23 March, 2011

Eats - The best tomato soup Ty had ever eaten

Tomato soup
I started the soup with about 9 medium-sized tomatoes.
Nine tomatoes and a red bell pepper
In order to peel tomatoes, first wash the tomatoes and remove stems.  Next, bring some water to a boil and start an ice bath. If you notch the peel, it will have an even easier time coming off.
Washing the fruit

20 March, 2011

Responses - The copper pepper mill

My copper pepper mill post received some attention. I was told it was probably actually a coffee mill. So I researched it.  This is what I came up with:

For centuries these hand made mills have been used to grind pepper, coffee, cinnamon and many other dry botanicals.
When you acquire an Atlas mill you are actually getting a piece of Greek history. These mills are named after the Greek gods, which were the embodiment of strength and beauty during the classical Greek period.
Manufactured in Greece in copper by Atlas, the traditional style grinds into a removable cup at the base. May be used to grind other spices.


16 March, 2011

Thrifts - Vintage egg beater

I'd been on the hunt for one of these for awhile. I'd tried to buy one new, but it was a total piece of junk. My mom and aunt managed to find me one. Super cool :) I can't wait to use it!
p.s. I'm looking for an egg slicer. I had one, but the plastic broke finally (It's probably from the 50's...and I used it a lot). If anyone sees one around town, let me know.

Eats - Spicy Ginger Shrimp Stir Fry (Supper Club!)

So there's only one picture of this...and I took it with my cell phone...I apologize.

But anyway, it was REALLY FRIGGIN GOOD, so I wanted to share. Immediately.

This was my contribution to a friend's weekly pitch-in tonight. Or last night, as it's now passing midnight.

There's a local restaurant that makes a killer shrimp Pad Khing (#84, or Padd King on their menu), and when I heard the hostess was making yellow curry, I made up my mind to figure this dish out.

14 March, 2011

Thrifts - Greek Pepper Mill (Copper)

I eyed this at Midland Antique Mall for months...finally a friend took pity on me and bought it for Christmas. I'm completely in love with it. It's definitely among my favorite things.

The grinder is in the top half, and the bottom half catches the pepper and is removable.  The engraving reads "Atlas Pepper Mill Imports - Made in Greece."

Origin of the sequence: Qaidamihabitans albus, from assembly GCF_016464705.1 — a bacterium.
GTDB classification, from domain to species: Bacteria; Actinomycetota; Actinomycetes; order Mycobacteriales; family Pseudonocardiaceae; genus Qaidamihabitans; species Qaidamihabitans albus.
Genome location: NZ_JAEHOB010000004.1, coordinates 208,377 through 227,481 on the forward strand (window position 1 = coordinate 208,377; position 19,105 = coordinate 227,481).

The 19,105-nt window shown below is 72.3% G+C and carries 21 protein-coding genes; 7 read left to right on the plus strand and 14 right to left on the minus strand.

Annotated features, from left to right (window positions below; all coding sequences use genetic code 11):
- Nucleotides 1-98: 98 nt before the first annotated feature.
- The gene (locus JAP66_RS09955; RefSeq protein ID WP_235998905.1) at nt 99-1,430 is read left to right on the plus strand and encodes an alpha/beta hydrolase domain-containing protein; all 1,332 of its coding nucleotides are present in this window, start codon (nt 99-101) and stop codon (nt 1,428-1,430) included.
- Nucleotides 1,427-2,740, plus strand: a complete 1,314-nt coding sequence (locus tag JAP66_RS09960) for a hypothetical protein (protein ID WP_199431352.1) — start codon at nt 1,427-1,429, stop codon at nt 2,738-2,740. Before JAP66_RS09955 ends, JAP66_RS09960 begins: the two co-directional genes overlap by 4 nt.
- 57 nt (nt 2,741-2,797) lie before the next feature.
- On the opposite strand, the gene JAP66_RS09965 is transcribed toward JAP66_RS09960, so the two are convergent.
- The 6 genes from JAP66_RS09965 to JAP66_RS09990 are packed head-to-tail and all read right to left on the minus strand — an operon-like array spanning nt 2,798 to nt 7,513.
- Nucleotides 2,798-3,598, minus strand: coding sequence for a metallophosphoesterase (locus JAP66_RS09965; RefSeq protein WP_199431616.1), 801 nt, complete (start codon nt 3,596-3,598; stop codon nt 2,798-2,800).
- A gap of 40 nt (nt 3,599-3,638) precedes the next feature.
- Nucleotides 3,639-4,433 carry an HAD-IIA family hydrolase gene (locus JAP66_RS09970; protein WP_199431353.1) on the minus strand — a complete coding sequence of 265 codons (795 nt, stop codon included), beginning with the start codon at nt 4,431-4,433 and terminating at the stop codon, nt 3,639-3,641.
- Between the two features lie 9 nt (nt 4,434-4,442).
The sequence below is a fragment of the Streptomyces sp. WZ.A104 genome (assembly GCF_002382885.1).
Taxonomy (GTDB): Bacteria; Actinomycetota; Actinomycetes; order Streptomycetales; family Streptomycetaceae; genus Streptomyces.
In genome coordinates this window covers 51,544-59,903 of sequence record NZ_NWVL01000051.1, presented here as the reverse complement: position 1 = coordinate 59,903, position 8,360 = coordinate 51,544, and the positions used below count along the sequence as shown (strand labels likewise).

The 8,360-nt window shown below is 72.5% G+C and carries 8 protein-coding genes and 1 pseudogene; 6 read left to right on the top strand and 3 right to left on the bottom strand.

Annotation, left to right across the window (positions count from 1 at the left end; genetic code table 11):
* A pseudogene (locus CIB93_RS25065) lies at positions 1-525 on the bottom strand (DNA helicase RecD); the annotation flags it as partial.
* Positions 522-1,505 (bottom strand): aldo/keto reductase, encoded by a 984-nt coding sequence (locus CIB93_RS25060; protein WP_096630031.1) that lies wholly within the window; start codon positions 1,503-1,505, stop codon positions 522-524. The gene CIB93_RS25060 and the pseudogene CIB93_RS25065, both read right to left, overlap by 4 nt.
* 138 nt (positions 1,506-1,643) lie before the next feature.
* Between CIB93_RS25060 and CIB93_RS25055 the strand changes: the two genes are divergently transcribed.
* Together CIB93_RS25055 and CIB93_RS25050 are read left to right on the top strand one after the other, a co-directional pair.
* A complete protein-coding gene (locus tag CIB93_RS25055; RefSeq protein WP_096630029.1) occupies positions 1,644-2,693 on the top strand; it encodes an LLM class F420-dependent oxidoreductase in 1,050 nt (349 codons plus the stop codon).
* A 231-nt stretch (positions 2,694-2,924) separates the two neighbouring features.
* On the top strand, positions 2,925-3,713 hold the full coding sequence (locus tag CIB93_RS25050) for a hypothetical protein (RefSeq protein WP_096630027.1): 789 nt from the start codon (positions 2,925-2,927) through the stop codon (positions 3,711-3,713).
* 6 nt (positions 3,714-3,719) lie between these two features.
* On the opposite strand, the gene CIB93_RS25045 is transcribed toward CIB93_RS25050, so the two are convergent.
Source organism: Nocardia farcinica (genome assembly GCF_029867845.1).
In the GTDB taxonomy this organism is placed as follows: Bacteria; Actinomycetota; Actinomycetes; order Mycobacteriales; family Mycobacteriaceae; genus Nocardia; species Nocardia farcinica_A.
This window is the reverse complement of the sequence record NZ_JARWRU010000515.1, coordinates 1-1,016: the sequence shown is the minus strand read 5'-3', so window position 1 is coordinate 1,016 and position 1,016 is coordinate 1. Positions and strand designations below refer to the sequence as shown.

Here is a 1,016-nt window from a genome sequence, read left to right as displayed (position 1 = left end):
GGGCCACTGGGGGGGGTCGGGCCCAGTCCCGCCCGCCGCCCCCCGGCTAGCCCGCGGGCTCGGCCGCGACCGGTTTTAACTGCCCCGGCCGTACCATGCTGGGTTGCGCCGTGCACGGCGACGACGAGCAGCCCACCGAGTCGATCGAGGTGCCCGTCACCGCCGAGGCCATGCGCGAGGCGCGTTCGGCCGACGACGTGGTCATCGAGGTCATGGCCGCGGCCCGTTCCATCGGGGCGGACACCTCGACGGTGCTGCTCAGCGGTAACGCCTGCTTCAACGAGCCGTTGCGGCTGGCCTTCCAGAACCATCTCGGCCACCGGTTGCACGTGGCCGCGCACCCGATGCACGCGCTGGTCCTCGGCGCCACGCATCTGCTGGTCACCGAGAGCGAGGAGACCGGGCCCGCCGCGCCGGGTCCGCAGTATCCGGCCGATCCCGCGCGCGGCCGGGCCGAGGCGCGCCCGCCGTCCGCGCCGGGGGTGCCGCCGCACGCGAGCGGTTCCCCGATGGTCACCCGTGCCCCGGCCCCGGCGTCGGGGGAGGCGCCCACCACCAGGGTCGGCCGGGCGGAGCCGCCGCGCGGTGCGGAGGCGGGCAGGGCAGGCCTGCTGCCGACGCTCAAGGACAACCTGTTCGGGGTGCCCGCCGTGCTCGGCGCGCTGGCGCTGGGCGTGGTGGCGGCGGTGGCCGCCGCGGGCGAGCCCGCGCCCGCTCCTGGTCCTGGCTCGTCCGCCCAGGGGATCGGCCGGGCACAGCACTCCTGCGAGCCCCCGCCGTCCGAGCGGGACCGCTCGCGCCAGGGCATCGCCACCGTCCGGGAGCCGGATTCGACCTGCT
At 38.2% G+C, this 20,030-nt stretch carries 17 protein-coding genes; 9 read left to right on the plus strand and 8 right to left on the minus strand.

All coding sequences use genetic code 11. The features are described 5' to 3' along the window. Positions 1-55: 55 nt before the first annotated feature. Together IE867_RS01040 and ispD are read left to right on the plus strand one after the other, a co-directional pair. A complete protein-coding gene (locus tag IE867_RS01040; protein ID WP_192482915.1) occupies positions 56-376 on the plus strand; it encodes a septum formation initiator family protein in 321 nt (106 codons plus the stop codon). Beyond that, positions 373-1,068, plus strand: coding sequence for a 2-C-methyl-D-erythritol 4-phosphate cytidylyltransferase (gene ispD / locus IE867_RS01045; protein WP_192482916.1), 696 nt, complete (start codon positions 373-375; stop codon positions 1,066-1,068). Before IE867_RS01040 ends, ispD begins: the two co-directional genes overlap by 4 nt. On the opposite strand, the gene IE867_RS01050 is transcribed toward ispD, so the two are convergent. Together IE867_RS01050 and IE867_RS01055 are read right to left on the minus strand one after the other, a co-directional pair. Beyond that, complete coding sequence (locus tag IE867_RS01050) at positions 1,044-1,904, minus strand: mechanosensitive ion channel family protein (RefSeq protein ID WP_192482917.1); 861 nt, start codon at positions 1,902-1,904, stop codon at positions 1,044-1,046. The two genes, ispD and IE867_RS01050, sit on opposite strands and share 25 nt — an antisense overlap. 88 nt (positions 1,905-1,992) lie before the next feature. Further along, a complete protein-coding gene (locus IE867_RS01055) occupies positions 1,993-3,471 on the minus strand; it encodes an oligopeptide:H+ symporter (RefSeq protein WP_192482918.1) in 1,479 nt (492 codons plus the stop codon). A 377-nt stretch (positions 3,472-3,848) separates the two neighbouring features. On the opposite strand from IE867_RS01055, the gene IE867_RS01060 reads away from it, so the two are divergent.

Eats and Thrifts: My amazing vintage China serving up some...shrimp, manchego, and mushroom ravioli with beets and grape tomatoes; Rustic Italian Bread, Vanilla Ice Cream with Raspberry Compote

For the bread, I used this recipe.  It was really simple, very few ingredients, and quite tasty.
Rustic Italian Bread with an egg glaze
I don't recommend the egg glaze, for reasons I'm sure you can see....It just didn't look right on it, and definitely takes away from it's "rustic" appeal.

Cooking the Mushrooms

06 March, 2011

A note about tamari

I realize I use tamari in many of my dishes, so I thought I'd share a tidbit about it. Most of us are familiar with the basic tastes - bitter, sweet, salty, and sour - but relatively recently umami was added as the fifth. Umami is a Japanese concept, and I've heard it described as "yummy," or according to this article, "savory."  Soy sauces, which include tamari, are considered to be foods rich in umami. (So are tomatoes, and I made a super tasty tomato soup tonight - to be blogged later.) So even if a meal may not seem like something soy sauce would belong in, tamari may serve to increase the *yumminess* of the dish.

04 March, 2011

Eats - Fried daikon root with mushroom gravy, swordfish, and sweet potato

I first marinated the swordfish for about 30 minutes in orange juice and tamari, with a couple cloves of garlic rubbed into it.
Fried daikon root with mushroom gravy, grilled swordfish, and baked sweet potato
I sliced the daikon root, heated a few tablespoons of canola oil in a pan, and fried the daikon root for about 5 minutes per side, dusting it with paprika.
Frying the daikon root

02 March, 2011

Eats - Off-the-cuff mushroom soup with grilled peanut butter and honey

I didn't manage to use all the portobellos that I over-bought, so on to meal three....
I wasn't trying to make much mushroom soup, just make it tasty.  Sauteed half a white onion in butter.
Chopped two portobellos and splashed a tablespoon of tamari over the mushrooms and let them sit while the onions brown.

22 February, 2011

Eats - Kimchi Stew with Daikon Root and Shitake Mushrooms

I was recently given the opportunity to test a recipe for a cookbook that is in the works. It was a vegetarian Korean stew with daikon  root and shitake and tofu and kimchi. Quite delightful. While I can't share the recipe, I can share the pictures.
I did not make the sushi this time, and it wasn't Korean sushi. Just some tuna from Fresh Market, but it made for a nice pairing.
And now I have a whole lot of daikon root left. Anyone have any suggestions for it's use?
Many thanks to Michael Natkin at herbivoracious.com for allowing me to review this delicious recipe. Perhaps he will post the recipe soon on his blog, and I can provide the link.